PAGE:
President Joe Biden’s top national security aides were angry about a federal prosecutor’s diss of North Korea as “a criminal syndicate with a flag” — language that risked antagonizing Pyongyang, NBC News reported.
An assistant attorney general made the remark after the Justice Department indicted three North Koreans for cyber theft, the news outlet reported.
But citing an unnamed source, NBC said some security aides didn’t like that the rhetoric defied senior officials’ agreement that remarks would be toned down when publicly speaking about North Korea.
Aides at the National Security Council "were not pleased with the choice of language" and expressed concern to the Justice Department that it was "going to provoke North Korea,” NBC News quoted one senior aide.
According to NBC News, the incident illustrates that the Biden administration is at odds about whether it’s best to confront or ignore the North Korean nuclear threat.
Four unnamed sources, including former and current administration officials, told NBC that Biden's national security team decided early last month to take a softer public tone toward North Korea, reasoning that provoking Pyongyang while the new administration's policy is under review would be counter to U.S. goals.
At a meeting of senior officials hosted by the National Security Council, two of the officials called the approach as “don’t rock the boat,” NBC news reported.
"Until we have a better sense of how we're going to approach this problem, we're trying not to make waves," an official told the news outlet.
The loose-lipped tough-talk was revealed on Feb. 17 when the cyber theft indictment was announced, NBC News reported. In addition to calling North Korea a “criminal syndicate,” John Demers, the assistant attorney general for national security, said its operatives "are the world's leading bank robbers."
The message caught the White House by surprise, though Biden has repeatedly vowed his Justice Department would be independent.
According to NBC News, the Biden administration’s North Korea policy is still under review and won’t be complete until next month or early May. That review, the news outlet reported, has included discussions with Trump administration officials who were involved with North Korea policy.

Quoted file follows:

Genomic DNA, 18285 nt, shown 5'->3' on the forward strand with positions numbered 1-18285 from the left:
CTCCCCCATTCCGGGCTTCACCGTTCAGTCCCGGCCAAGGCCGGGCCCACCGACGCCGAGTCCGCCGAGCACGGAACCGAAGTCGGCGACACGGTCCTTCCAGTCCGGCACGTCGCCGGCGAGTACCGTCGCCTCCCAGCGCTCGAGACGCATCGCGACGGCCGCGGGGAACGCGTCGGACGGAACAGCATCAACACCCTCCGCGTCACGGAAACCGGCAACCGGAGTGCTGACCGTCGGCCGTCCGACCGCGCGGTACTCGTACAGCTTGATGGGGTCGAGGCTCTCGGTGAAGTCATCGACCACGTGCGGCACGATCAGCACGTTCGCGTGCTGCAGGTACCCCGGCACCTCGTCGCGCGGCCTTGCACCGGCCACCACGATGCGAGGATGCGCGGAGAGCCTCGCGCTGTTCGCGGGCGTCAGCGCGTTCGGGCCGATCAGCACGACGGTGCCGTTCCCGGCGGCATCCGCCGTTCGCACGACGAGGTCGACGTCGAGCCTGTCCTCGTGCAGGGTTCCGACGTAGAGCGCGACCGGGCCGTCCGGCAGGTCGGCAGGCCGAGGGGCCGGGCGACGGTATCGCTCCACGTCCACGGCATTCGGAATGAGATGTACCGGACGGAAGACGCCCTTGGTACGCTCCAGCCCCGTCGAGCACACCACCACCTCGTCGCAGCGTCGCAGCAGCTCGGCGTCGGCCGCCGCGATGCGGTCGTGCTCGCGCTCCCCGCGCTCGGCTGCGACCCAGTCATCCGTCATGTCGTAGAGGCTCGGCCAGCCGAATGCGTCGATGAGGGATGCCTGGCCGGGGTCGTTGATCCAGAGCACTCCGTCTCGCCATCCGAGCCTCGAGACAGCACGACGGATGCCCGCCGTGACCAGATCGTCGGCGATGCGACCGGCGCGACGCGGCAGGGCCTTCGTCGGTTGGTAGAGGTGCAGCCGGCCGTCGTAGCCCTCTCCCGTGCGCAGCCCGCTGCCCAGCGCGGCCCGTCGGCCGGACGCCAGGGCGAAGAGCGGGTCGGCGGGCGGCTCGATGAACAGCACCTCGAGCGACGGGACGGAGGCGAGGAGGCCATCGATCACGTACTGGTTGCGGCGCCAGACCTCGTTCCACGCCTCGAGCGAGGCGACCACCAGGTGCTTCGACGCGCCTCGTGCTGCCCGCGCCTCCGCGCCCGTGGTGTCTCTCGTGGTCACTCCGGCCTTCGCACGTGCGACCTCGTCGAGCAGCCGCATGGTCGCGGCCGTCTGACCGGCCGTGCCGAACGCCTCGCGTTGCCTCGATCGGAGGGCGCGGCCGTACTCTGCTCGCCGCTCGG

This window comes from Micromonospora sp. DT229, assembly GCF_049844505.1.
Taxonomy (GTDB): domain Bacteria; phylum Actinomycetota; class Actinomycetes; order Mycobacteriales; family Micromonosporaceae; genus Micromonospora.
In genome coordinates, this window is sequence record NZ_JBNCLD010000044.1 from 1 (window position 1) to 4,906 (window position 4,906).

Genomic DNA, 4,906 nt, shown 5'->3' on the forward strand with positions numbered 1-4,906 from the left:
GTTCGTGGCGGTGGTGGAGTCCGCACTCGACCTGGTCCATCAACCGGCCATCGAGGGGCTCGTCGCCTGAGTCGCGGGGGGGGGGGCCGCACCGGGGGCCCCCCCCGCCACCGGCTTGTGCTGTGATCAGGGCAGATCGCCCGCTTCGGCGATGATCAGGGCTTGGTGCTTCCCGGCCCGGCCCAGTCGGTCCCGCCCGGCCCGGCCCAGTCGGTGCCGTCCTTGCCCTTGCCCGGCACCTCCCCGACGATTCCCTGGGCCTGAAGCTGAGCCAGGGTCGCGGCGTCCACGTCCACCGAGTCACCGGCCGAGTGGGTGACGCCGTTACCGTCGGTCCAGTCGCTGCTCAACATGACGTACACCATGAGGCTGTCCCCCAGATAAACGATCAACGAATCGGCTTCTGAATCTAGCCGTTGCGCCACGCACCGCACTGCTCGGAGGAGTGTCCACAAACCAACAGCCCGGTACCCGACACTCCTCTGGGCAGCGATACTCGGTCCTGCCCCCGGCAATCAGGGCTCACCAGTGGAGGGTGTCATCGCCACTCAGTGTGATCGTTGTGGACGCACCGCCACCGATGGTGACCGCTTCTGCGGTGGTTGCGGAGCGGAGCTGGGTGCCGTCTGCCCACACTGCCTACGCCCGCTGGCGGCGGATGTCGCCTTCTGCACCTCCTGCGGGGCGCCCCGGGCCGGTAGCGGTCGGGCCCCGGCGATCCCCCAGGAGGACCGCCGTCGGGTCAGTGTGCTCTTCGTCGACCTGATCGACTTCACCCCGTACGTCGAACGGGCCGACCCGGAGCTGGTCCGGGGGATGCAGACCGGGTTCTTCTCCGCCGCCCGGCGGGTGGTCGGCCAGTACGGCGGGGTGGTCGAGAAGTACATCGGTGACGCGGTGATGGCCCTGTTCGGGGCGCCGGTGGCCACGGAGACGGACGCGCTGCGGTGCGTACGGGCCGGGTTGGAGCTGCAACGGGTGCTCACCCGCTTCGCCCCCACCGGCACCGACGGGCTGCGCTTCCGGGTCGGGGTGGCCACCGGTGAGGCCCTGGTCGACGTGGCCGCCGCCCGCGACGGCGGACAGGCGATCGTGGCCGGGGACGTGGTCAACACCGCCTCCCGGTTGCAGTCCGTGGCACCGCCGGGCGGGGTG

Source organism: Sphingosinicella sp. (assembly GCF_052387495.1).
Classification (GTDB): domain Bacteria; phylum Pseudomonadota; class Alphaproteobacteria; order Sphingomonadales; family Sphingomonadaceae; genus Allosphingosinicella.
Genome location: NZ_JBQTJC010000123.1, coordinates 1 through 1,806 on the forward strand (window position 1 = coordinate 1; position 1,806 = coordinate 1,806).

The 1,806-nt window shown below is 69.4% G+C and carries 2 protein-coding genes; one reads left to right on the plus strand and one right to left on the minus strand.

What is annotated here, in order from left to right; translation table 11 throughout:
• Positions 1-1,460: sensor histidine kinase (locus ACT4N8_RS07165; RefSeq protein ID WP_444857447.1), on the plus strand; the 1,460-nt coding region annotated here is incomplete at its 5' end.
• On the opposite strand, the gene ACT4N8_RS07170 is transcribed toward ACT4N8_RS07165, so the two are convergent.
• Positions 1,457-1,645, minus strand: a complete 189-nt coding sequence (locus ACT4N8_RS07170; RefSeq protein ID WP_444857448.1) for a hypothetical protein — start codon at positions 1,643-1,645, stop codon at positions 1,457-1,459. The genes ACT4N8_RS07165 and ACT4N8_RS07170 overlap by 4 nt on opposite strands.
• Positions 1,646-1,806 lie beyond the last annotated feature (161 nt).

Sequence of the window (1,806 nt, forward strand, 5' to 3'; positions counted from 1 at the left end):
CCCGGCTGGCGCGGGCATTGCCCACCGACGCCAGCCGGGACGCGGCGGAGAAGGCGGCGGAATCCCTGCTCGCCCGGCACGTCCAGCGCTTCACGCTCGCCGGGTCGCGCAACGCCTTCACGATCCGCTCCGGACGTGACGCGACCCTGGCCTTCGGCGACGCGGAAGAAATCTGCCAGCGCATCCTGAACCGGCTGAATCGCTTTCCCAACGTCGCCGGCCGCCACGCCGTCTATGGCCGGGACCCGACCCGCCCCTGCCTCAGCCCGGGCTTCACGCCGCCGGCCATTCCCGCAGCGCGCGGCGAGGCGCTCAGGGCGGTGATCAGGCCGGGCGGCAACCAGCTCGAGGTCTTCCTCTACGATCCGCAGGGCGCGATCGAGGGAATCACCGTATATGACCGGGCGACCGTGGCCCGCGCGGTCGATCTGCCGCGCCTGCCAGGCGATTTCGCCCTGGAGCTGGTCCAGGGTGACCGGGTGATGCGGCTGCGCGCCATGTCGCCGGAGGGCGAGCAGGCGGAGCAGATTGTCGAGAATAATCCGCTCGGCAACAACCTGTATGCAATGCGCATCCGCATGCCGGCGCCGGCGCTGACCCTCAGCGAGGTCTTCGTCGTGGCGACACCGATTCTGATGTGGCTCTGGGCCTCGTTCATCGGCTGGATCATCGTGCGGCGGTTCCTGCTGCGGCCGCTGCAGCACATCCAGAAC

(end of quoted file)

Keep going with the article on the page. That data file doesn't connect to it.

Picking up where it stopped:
Sung Kim, the State Department's acting assistant secretary for East Asian and Pacific Affairs, said Friday that Secretary of State Antony Blinken would update the Chinese officials about the administration's North Korea policy review and convey that it is seeking "denuclearization of the Korean Peninsula,” NBC News reported.
The White House said Monday the administration began reaching out to North Korea in the middle of last month through multiple diplomatic channels but hasn't gotten a response.
But the NBC News source said current officials have made it clear Biden doesn't want to make "a big push" on North Korea policy right now without a concession from Pyongyang first.
The mixed messaging also was evidenced when Blinken in January said the new administration would look at ways to increase pressure on the country to come to the negotiating table over its nuclear weapons — but still try to provide humanitarian help to North Korea if needed.
"We do want to make sure that in anything we do, we have an eye on the humanitarian side of the equation, not just on the security side of the equation," he told his Senate confirmation hearing.
"I think we have to review, and we intend to review, the entire approach and policy toward North Korea, because this is a hard problem that has plagued administration after administration,” he added. “And it's a problem that has not gotten better -- in fact, it's gotten worse."
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